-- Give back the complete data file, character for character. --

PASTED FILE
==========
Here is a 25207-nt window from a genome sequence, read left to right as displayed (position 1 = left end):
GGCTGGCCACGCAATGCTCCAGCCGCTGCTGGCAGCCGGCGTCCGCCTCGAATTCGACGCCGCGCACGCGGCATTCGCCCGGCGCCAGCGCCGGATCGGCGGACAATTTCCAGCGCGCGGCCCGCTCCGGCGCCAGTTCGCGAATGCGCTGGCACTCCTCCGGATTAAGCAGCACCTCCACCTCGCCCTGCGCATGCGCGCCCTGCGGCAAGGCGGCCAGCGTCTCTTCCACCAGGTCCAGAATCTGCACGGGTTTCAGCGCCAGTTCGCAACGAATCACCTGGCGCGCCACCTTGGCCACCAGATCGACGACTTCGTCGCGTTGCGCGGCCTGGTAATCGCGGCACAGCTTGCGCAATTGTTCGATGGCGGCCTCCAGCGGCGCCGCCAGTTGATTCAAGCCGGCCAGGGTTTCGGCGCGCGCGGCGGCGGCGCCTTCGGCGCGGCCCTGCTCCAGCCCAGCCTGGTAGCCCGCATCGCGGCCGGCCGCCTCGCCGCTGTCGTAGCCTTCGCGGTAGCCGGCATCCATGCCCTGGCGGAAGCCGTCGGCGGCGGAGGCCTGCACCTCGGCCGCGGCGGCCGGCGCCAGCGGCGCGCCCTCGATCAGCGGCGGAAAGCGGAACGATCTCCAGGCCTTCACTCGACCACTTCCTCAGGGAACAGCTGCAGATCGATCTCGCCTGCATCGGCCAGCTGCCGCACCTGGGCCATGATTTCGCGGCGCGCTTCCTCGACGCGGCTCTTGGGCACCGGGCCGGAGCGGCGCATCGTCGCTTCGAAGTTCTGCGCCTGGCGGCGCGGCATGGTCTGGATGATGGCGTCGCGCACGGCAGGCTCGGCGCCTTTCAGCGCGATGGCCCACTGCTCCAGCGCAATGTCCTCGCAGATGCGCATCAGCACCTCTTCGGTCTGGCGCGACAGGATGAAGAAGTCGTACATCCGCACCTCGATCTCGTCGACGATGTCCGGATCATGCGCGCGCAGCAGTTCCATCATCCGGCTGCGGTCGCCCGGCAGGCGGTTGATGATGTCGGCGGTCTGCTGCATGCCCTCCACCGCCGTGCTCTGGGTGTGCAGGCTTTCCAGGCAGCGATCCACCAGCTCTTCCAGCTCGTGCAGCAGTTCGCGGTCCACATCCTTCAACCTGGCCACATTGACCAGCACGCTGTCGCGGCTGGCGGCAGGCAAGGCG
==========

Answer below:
Here is a 25207-nt window from a genome sequence, read left to right as displayed (position 1 = left end):
GGCTGGCCACGCAATGCTCCAGCCGCTGCTGGCAGCCGGCGTCCGCCTCGAATTCGACGCCGCGCACGCGGCATTCGCCCGGCGCCAGCGCCGGATCGGCGGACAATTTCCAGCGCGCGGCCCGCTCCGGCGCCAGTTCGCGAATGCGCTGGCACTCCTCCGGATTAAGCAGCACCTCCACCTCGCCCTGCGCATGCGCGCCCTGCGGCAAGGCGGCCAGCGTCTCTTCCACCAGGTCCAGAATCTGCACGGGTTTCAGCGCCAGTTCGCAACGAATCACCTGGCGCGCCACCTTGGCCACCAGATCGACGACTTCGTCGCGTTGCGCGGCCTGGTAATCGCGGCACAGCTTGCGCAATTGTTCGATGGCGGCCTCCAGCGGCGCCGCCAGTTGATTCAAGCCGGCCAGGGTTTCGGCGCGCGCGGCGGCGGCGCCTTCGGCGCGGCCCTGCTCCAGCCCAGCCTGGTAGCCCGCATCGCGGCCGGCCGCCTCGCCGCTGTCGTAGCCTTCGCGGTAGCCGGCATCCATGCCCTGGCGGAAGCCGTCGGCGGCGGAGGCCTGCACCTCGGCCGCGGCGGCCGGCGCCAGCGGCGCGCCCTCGATCAGCGGCGGAAAGCGGAACGATCTCCAGGCCTTCACTCGACCACTTCCTCAGGGAACAGCTGCAGATCGATCTCGCCTGCATCGGCCAGCTGCCGCACCTGGGCCATGATTTCGCGGCGCGCTTCCTCGACGCGGCTCTTGGGCACCGGGCCGGAGCGGCGCATCGTCGCTTCGAAGTTCTGCGCCTGGCGGCGCGGCATGGTCTGGATGATGGCGTCGCGCACGGCAGGCTCGGCGCCTTTCAGCGCGATGGCCCACTGCTCCAGCGCAATGTCCTCGCAGATGCGCATCAGCACCTCTTCGGTCTGGCGCGACAGGATGAAGAAGTCGTACATCCGCACCTCGATCTCGTCGACGATGTCCGGATCATGCGCGCGCAGCAGTTCCATCATCCGGCTGCGGTCGCCCGGCAGGCGGTTGATGATGTCGGCGGTCTGCTGCATGCCCTCCACCGCCGTGCTCTGGGTGTGCAGGCTTTCCAGGCAGCGATCCACCAGCTCTTCCAGCTCGTGCAGCAGTTCGCGGTCCACATCCTTCAACCTGGCCACATTGACCAGCACGCTGTCGCGGCTGGCGGCAGGCAAGGCG